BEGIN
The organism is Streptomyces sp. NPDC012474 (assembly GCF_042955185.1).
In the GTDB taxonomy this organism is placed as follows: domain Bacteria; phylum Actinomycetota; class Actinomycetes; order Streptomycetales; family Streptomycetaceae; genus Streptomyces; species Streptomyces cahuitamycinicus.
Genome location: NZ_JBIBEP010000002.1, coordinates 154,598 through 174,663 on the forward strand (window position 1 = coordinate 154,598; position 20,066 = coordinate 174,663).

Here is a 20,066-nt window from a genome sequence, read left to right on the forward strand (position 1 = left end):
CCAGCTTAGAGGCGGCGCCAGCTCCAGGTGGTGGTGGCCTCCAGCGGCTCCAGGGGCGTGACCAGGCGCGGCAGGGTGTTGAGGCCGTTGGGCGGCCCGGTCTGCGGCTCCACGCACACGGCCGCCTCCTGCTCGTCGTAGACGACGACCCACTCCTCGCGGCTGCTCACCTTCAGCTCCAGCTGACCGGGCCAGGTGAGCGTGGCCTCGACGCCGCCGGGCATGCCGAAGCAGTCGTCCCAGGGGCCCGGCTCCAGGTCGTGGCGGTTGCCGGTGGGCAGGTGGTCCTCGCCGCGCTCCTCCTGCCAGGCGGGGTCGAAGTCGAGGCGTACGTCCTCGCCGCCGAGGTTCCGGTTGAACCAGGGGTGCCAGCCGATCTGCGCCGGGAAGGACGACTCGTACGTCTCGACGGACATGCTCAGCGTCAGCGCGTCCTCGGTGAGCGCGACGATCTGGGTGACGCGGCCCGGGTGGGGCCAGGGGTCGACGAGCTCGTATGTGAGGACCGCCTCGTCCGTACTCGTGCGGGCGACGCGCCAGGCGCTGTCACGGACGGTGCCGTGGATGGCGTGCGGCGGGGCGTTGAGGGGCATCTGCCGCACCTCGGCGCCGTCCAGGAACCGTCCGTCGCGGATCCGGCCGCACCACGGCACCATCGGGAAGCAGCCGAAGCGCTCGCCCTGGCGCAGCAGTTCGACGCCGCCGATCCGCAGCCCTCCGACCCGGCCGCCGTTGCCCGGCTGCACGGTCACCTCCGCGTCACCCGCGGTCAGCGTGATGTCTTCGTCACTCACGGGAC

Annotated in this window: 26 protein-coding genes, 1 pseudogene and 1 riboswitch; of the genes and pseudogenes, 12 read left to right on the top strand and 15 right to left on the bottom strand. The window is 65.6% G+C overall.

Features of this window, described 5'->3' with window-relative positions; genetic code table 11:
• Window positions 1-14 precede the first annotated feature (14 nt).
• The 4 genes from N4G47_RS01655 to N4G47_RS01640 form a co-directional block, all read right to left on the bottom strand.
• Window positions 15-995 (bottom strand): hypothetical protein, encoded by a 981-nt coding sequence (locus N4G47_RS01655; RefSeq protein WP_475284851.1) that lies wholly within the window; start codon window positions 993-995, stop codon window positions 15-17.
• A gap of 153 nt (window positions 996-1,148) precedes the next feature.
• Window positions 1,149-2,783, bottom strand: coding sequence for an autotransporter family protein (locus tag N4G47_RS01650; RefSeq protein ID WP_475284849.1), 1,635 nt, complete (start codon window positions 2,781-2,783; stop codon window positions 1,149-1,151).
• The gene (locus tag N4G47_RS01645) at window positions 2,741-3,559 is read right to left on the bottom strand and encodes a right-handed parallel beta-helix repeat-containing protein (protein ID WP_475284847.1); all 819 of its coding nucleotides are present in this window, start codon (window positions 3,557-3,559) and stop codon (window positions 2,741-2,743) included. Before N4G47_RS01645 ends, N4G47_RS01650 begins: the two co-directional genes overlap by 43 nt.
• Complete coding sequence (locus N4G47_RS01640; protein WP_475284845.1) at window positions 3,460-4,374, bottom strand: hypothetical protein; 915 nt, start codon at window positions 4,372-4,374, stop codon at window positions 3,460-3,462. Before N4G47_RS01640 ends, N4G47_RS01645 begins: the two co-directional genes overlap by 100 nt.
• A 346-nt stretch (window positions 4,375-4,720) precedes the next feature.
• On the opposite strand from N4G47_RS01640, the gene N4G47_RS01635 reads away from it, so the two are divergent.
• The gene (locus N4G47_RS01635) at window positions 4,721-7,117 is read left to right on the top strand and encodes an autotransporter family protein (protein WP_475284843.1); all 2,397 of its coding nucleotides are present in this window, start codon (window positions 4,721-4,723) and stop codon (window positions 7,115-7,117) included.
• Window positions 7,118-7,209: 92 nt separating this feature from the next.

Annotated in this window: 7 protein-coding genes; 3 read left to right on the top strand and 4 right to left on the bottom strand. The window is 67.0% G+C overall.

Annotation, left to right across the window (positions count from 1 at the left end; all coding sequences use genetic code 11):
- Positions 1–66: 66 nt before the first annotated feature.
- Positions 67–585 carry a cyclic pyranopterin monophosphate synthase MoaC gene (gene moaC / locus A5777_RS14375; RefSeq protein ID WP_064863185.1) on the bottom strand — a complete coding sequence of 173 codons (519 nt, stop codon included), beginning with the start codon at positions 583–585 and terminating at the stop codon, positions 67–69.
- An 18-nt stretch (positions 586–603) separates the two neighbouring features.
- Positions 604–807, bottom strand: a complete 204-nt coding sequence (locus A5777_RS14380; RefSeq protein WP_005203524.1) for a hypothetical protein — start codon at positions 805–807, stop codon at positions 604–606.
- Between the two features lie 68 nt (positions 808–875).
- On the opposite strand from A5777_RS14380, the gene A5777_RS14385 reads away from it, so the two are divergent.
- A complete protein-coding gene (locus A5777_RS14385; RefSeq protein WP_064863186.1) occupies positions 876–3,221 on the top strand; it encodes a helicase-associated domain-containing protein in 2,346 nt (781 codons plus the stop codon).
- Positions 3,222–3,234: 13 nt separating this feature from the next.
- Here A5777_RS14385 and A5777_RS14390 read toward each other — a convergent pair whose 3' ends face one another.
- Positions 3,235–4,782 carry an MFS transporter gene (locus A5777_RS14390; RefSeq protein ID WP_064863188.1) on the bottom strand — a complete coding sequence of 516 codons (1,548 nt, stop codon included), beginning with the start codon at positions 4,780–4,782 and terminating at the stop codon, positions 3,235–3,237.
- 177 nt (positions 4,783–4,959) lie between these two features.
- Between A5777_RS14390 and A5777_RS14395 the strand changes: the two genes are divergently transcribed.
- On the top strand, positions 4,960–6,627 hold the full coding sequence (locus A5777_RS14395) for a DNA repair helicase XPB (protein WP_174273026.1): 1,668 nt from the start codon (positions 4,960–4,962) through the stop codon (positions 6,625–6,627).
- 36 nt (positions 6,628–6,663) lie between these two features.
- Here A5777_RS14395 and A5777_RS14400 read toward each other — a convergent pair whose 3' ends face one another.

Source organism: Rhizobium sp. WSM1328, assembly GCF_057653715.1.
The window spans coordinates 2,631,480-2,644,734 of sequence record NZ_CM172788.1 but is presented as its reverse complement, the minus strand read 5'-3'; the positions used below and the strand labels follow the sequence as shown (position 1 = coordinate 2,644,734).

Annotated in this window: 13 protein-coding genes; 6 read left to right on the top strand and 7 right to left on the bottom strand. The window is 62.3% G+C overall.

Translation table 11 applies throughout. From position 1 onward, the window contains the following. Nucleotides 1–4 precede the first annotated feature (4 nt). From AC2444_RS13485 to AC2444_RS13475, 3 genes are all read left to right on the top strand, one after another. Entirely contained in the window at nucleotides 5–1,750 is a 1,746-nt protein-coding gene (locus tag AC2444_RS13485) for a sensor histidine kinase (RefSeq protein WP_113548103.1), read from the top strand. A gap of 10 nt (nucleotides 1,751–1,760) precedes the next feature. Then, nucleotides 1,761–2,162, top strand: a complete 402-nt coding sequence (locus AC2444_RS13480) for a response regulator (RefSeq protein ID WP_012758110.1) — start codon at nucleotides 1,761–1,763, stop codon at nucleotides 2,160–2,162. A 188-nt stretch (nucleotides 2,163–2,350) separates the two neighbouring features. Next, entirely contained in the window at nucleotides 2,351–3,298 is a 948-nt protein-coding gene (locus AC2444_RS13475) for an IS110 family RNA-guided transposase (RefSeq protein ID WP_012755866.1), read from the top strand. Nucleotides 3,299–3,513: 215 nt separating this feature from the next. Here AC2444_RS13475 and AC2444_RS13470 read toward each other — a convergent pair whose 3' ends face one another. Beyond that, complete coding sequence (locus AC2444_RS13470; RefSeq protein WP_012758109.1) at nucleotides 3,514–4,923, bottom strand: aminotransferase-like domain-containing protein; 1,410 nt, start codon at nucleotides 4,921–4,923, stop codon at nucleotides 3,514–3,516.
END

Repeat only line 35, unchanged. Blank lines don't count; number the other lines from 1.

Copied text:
- Here A5777_RS14395 and A5777_RS14400 read toward each other — a convergent pair whose 3' ends face one another.